I strongly believe that scanned transparencies and digital post-processing offer more control and similar end results, with much less hassle today.
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bill t.
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« Reply #4 on: January 13, 2014, 12:05:06 AM »
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Cibachrome prints featured bright, saturated colors, but had the most brutal contrast of any print media I have ever used.  It was the #5 Brovira of color printing.  If a Kodachrome had maybe 6 stop of dynamic range, when printed on Cibachrome that was knocked down to more like 4 stops.  For a good looking Cibachrome you had to do very special lighting at about 1/3 the contrast ratio you wanted to be implied by the print.  Or you had to mask the transparency with Kodak Pan Masking film, which was exceedingly time consuming and quite tricky if you wanted to keep something like decent color.

Used to run Cibachrome in a 3.5 gallon tank processor with a nylon mesh basket holding twenty-four, 8x10 prints.  Also had a couple of weird contraptions that would do, for instance, one folded-over 24 x 30, more or less.  Nitrogen burst agitation, balky temperature-control valves, fumes, fumbling in the dark, it was awful!  And yes, the checmical sets came with a big bag of (I guess) sodium bicarbonate to prevent the blix from dissolving iron pipes, which apparently didn't take much time.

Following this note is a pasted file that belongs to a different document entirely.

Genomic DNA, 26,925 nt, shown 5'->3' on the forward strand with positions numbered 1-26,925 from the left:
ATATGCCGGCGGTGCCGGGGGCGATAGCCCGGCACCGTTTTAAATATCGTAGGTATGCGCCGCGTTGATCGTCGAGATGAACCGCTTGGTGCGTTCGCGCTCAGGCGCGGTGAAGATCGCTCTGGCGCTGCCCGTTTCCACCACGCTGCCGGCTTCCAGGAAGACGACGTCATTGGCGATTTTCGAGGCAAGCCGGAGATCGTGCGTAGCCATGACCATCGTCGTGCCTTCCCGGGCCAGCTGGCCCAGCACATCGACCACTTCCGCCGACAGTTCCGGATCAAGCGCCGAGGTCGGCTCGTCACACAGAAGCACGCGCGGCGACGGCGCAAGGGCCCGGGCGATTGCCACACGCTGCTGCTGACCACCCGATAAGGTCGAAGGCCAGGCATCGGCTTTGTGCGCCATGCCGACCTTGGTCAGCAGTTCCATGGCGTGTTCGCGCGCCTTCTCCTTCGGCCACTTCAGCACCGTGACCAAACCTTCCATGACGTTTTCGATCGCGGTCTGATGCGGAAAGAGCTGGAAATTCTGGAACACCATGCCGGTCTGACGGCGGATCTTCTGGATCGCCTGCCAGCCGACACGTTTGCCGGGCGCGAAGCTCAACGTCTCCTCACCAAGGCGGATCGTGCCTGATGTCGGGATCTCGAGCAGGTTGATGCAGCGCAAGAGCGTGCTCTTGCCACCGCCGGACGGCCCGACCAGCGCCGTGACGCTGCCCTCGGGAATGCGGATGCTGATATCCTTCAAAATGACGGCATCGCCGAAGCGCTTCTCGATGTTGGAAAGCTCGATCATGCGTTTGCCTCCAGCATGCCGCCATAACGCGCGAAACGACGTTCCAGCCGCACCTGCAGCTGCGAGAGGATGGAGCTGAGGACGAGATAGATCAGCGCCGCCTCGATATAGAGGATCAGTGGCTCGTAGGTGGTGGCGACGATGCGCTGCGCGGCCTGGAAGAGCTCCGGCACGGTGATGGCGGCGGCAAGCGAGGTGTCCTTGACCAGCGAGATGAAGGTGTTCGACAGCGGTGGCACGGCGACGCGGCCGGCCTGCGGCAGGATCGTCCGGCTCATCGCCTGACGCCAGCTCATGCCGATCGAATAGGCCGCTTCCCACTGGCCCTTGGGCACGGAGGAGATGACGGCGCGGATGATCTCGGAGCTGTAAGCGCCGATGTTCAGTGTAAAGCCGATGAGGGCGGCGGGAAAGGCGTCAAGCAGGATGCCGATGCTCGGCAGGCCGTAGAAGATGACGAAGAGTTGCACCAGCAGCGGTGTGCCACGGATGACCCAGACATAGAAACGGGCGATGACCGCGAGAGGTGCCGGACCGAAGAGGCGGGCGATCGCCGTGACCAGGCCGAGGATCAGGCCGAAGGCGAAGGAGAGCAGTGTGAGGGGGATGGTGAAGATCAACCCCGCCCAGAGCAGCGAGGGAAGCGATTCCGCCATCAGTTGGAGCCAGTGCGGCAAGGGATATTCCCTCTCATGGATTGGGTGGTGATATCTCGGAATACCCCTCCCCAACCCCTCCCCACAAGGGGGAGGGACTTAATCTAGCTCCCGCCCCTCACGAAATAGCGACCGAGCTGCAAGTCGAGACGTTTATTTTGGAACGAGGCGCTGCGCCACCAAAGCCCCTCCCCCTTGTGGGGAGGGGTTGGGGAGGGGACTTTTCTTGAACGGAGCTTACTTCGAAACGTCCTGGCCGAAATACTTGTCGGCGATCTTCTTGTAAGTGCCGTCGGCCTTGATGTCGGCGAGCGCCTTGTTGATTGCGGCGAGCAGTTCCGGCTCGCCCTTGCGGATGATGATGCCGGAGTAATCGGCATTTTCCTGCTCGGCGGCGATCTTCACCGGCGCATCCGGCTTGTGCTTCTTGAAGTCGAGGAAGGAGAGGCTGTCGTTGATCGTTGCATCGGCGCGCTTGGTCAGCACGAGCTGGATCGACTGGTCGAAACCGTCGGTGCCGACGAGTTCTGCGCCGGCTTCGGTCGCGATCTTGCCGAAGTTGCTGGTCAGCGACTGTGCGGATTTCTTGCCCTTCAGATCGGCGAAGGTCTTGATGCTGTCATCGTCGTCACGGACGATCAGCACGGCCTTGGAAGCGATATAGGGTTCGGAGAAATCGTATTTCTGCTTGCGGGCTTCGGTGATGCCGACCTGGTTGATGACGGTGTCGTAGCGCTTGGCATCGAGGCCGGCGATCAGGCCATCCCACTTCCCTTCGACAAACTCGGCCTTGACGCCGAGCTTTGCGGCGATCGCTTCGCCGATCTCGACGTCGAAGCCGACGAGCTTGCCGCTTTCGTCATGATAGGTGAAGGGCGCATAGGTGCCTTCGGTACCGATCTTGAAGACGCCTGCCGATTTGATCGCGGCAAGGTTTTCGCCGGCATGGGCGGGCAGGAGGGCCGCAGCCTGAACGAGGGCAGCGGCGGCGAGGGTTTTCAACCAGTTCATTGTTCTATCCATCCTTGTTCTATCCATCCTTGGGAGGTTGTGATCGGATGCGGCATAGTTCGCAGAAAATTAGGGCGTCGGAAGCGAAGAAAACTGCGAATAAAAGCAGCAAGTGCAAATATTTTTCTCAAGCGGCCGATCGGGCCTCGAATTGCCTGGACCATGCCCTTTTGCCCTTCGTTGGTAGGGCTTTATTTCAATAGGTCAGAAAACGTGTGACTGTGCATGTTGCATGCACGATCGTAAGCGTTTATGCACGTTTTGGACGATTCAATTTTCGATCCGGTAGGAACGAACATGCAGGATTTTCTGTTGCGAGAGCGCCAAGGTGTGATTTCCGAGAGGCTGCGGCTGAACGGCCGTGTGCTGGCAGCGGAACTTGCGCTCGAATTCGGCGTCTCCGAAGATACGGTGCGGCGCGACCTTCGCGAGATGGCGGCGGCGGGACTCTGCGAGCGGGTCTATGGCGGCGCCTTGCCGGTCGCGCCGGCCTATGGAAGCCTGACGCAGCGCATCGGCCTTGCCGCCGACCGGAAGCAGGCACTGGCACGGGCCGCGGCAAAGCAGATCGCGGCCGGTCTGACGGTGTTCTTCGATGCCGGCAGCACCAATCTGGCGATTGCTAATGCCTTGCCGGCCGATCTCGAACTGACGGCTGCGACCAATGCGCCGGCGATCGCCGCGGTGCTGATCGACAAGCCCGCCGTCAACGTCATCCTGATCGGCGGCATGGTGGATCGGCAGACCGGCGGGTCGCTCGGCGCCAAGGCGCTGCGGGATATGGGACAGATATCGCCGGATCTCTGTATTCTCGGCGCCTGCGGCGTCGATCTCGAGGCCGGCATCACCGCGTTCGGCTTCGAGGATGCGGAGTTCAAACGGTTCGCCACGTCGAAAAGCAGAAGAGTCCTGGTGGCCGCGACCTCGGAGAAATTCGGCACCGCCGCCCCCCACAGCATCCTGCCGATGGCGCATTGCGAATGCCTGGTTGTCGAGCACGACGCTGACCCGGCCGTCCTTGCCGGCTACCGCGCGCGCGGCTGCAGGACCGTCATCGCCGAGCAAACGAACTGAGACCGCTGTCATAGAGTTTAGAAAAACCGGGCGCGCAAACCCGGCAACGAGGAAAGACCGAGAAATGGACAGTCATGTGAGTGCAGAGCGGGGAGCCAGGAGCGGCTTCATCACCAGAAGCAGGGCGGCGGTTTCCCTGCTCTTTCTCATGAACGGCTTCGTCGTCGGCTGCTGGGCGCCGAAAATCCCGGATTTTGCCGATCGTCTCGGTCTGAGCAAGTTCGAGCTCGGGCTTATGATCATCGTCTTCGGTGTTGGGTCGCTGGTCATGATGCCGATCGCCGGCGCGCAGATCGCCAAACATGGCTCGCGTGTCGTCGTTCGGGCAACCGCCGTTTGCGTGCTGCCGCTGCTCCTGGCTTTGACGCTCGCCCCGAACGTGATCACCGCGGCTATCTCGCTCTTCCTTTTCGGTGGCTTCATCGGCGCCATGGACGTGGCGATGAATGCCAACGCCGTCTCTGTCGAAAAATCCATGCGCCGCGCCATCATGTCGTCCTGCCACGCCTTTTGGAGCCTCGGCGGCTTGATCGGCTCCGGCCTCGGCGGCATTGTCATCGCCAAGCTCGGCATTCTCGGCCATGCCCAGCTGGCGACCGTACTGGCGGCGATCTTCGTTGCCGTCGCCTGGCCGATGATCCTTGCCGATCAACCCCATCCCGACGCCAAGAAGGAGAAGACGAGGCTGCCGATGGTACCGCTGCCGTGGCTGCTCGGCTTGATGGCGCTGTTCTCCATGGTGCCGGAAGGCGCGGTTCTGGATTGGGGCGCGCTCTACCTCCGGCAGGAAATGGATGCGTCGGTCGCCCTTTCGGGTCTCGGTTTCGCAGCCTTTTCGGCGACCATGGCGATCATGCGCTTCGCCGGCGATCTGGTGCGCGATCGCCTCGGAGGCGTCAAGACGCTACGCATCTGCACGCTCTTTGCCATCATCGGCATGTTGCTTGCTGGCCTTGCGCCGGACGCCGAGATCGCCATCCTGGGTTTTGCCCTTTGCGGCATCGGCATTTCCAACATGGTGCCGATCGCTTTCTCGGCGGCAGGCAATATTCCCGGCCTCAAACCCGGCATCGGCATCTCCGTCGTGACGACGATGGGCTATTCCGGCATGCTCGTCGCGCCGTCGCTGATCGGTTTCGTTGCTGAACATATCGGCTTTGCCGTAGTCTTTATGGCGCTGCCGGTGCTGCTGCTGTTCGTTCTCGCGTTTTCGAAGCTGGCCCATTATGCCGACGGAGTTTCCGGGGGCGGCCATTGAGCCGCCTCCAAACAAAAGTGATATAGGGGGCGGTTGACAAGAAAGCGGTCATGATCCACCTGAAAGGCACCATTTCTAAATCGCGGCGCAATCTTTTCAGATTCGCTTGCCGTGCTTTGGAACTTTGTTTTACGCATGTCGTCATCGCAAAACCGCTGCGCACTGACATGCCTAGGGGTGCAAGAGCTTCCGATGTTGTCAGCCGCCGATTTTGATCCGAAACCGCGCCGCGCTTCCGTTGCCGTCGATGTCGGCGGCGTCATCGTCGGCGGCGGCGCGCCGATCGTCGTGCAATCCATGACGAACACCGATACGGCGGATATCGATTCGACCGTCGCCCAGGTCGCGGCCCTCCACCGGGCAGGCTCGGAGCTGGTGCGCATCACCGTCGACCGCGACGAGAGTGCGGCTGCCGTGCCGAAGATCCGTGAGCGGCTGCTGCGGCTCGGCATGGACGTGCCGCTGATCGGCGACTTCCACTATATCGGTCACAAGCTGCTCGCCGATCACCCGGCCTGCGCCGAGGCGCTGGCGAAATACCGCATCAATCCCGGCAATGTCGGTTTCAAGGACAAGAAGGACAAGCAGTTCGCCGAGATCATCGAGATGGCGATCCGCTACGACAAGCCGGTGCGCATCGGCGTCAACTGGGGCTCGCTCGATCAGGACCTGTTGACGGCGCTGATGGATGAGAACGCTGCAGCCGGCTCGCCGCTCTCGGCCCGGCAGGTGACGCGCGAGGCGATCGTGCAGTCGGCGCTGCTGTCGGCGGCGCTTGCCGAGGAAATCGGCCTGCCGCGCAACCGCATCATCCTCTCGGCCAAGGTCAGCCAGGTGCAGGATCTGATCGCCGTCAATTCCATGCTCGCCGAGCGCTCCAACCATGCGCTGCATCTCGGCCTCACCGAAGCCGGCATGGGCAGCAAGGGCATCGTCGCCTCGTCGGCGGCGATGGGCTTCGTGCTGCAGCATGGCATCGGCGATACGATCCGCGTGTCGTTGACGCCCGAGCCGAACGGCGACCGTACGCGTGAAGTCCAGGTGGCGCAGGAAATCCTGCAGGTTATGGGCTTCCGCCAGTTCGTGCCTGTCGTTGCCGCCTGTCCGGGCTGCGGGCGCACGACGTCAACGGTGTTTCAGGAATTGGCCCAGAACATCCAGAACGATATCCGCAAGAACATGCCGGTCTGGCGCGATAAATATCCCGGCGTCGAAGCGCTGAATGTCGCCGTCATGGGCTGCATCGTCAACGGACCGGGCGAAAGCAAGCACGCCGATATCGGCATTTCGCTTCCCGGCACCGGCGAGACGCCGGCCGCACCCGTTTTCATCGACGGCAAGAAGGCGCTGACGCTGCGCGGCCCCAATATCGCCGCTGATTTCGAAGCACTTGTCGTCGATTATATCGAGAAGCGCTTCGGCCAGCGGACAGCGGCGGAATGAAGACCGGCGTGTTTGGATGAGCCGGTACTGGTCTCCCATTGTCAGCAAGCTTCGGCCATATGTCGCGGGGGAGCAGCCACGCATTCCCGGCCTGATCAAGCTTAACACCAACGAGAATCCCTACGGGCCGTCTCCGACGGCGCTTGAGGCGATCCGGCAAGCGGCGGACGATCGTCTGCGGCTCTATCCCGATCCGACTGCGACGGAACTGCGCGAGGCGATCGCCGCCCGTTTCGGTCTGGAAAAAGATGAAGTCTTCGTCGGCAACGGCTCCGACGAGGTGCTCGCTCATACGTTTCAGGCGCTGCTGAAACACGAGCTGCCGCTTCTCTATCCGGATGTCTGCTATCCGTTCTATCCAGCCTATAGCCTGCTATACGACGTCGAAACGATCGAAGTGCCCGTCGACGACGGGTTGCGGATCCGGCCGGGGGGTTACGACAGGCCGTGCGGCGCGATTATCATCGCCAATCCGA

Another process at the time was Kodak "Type R" prints.  The R stands for reversal.  A much tamer but more complicated chemical set and much less contrast buildup than Cibachrome.  Also a surface that looked much nicer than the rather plastic-fantastic look of Cibachrome prints.  Atkinson-Stedco was the supreme Type R lab in LA, I often used their services in the good old 70's.
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Deardorff
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« Reply #5 on: April 16, 2014, 11:21:25 PM »
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Do they still make Type R paper? Print directly from slides?

Fuji Supergloss was an excellent, highly saturated paper with a finish that scratched if you looked at it too hard. The prints looked as if the paper was wet, they were so saturated. Very nice for some types of images.
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Alan Klein
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« Reply #6 on: April 16, 2014, 11:52:00 PM »
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I use to send out my 120 MF chromes (slides).  The lab with shoot duplicates on 4x5 negatives and print on R paper from that.
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langier
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« Reply #7 on: April 17, 2014, 01:00:57 AM »
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You can still get chromogenic prints from scanned slides/transparencies, however direct prints (Ciba/Ilfochrome, Fujiflex and Type R) are now part of history unless you know someone with a frozen hoard of the material who wishes to share.

From a well-crafted scan and a good photographic craftsman, you should be quite pleased with the results.
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Larry Angier